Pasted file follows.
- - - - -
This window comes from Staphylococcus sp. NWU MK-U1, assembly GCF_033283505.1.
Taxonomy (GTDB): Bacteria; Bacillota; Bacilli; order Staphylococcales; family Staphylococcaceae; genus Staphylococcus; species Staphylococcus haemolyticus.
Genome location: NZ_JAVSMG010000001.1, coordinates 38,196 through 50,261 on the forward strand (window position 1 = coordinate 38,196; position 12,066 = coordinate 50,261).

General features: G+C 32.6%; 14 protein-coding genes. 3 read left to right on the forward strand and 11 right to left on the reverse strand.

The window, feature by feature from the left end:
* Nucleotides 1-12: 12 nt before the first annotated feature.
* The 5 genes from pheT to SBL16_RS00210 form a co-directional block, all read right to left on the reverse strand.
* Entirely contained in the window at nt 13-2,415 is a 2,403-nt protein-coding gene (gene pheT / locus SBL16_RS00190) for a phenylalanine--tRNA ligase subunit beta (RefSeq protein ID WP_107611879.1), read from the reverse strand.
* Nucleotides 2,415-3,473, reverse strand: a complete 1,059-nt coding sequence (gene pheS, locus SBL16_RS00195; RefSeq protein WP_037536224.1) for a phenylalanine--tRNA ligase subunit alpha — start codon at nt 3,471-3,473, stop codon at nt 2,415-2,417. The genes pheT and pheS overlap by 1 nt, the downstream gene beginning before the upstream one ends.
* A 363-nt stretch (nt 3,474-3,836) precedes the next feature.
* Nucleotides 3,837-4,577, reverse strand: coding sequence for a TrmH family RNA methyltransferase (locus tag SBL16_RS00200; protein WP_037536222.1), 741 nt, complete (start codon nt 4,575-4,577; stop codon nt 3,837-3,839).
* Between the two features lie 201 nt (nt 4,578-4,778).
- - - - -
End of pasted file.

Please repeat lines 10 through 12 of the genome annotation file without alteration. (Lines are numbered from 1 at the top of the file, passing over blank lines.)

* A 363-nt stretch (nt 3,474-3,836) precedes the next feature.
* Nucleotides 3,837-4,577, reverse strand: coding sequence for a TrmH family RNA methyltransferase (locus tag SBL16_RS00200; protein WP_037536222.1), 741 nt, complete (start codon nt 4,575-4,577; stop codon nt 3,837-3,839).
* Between the two features lie 201 nt (nt 4,578-4,778).